Originally from Iowa, Perez, 26, enlisted in the U.S. Army in 2005 and was stationed in Fort Bragg, N.C. before being deployed to Iraq in January 2007. After serving there for 15 months, she returned to the U.S. in March 2008 and was honorably discharged in Sept. 2009.
She and her husband, an active duty service member, bought a home in North Carolina and continued to pay property taxes for it while he was stationed in Texas.
When he was ordered back to North Carolina in April 2012, Perez applied to take classes at two University of North Carolina schools: Fayetteville State University (UNC’s FSU) and the University of North Carolina Pembroke (UNCP).
She decided to take spring classes at UNCP because of the program offerings, though the school did not categorize her as an in-state resident for tuition purposes. Meanwhile, UNC’s FSU did label Perez, who last paid income taxes to the state of Iowa during her military career, as a North Carolina resident.
“I thought it would be easy to reverse the decision and appeal it because the other school classfied me as in-state and I had several documents that showed ties to North Carolina,” she said. Those documents included bills and her voting record since 2004.
From January to March, she has been appealing the University of North Carolina to allow her to fully utilize the Post 9/11 GI Bill, which only covers in-state tuition. The difference in tuition per semester is $4,603.50. It might be a small amount to some, but she said it represents the university’s “hostile” treatment to veterans. Without help from the university, she has relied on the help of the Student Veterans Advocacy Group, a national student veterans organization.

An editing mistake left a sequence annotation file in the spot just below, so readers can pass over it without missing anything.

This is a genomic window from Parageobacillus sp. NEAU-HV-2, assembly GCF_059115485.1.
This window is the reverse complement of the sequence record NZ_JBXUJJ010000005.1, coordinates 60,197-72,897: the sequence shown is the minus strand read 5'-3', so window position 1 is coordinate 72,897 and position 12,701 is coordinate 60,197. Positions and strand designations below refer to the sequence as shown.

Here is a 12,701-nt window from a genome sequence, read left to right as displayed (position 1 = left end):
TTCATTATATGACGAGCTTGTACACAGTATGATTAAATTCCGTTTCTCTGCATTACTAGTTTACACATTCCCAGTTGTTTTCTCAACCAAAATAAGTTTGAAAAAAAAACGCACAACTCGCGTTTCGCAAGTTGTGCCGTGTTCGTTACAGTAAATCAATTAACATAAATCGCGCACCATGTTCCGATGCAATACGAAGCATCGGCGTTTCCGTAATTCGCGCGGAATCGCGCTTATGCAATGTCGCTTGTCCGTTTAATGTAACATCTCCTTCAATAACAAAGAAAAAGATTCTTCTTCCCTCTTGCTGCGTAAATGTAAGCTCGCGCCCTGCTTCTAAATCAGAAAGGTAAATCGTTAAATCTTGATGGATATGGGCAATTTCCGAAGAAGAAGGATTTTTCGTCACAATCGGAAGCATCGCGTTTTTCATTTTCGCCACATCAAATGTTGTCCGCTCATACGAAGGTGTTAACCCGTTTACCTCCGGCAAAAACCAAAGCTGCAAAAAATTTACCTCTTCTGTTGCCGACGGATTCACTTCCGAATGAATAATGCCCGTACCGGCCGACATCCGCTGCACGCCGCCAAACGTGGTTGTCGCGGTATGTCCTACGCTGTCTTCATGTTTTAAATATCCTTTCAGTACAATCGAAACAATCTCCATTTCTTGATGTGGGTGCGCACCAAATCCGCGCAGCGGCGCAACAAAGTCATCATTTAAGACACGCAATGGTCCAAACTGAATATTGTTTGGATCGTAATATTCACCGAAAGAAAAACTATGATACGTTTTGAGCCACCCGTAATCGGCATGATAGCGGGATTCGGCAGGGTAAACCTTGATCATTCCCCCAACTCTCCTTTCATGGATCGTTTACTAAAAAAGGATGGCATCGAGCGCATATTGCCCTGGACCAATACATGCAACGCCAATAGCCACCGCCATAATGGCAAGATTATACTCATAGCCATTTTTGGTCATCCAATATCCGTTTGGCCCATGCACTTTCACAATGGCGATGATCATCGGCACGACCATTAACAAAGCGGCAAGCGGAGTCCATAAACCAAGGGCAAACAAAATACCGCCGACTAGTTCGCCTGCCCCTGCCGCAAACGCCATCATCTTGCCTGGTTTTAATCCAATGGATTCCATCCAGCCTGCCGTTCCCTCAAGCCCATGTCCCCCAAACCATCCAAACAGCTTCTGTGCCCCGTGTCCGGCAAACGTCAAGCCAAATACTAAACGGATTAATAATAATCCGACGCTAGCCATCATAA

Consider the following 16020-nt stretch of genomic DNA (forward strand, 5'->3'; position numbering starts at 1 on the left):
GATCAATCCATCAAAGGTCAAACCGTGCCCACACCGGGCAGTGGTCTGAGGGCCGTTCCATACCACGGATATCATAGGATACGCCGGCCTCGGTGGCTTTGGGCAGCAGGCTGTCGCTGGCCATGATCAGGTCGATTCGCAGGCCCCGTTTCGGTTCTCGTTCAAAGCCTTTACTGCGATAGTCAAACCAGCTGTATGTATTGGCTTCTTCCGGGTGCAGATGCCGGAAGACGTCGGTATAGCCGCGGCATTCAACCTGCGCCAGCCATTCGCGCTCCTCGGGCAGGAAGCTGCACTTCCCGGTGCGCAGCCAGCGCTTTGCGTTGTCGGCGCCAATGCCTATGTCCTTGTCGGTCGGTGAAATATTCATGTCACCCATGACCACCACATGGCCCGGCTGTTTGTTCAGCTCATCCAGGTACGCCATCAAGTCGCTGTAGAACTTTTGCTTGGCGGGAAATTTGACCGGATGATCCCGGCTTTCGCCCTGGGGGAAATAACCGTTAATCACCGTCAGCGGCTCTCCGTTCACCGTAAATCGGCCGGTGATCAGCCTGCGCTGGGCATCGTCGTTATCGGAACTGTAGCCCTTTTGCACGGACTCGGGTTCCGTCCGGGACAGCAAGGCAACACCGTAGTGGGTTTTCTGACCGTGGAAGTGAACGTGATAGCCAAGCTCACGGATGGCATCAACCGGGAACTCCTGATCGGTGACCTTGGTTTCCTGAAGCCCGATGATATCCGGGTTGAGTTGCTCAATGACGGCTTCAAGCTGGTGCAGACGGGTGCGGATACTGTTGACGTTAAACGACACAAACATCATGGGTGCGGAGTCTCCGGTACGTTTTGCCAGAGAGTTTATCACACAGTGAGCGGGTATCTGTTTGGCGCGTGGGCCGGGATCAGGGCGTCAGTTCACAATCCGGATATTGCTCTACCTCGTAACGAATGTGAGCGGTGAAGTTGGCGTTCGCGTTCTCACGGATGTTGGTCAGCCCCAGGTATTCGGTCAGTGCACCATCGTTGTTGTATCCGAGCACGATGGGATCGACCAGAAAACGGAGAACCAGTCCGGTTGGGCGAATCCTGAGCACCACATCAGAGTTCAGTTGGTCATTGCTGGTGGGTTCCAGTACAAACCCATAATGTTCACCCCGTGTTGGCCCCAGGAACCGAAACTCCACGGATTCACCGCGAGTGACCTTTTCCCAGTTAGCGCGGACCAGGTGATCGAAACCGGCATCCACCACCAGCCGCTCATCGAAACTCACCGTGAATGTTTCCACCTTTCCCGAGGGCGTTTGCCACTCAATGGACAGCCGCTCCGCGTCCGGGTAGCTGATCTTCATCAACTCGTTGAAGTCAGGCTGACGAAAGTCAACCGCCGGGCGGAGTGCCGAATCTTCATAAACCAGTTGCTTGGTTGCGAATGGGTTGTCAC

The university ultimately rejected her claim. Because she has been an at-home mom raising her two-year old daughter, she said her lack of income tax filings may have contributed to the university’s decision to reject her claim as a state resident… (to continue reading, click here)
North Carolina has the third largest Active Duty, National Guard and Reserves footprint in the nation (with over 100,000 military personnel) and a total of 769,000 veterans residing in every county across the state. The military is North Carolina’s second largest economic sector, supporting 540,000 jobs, providing $30 billion in state personal income, $48 billion in gross state product, and employing 8% of North Carolina’s workforce.
For more information, please read “The Economic Impact of the Military on North Carolina,” published by The Labor & Economic Analysis Division of the North Carolina Department of Commerce.
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- Operation Overlord 2014
- Saluting North Carolina’s Veterans
- Uncommon Valor: Kyle Carpenter
- Honoring Our Military
- Military Affairs Commission
- Supporting our Sporting Soldiers
- Protecting Vets from Identity Theft
- The Brass to Class Act
- Limiting tall buildings near North Carolina’s Military Bases
- Preserving military readiness
- Honoring the Army Reserve
- Commercial Driver’s Licenses for Vets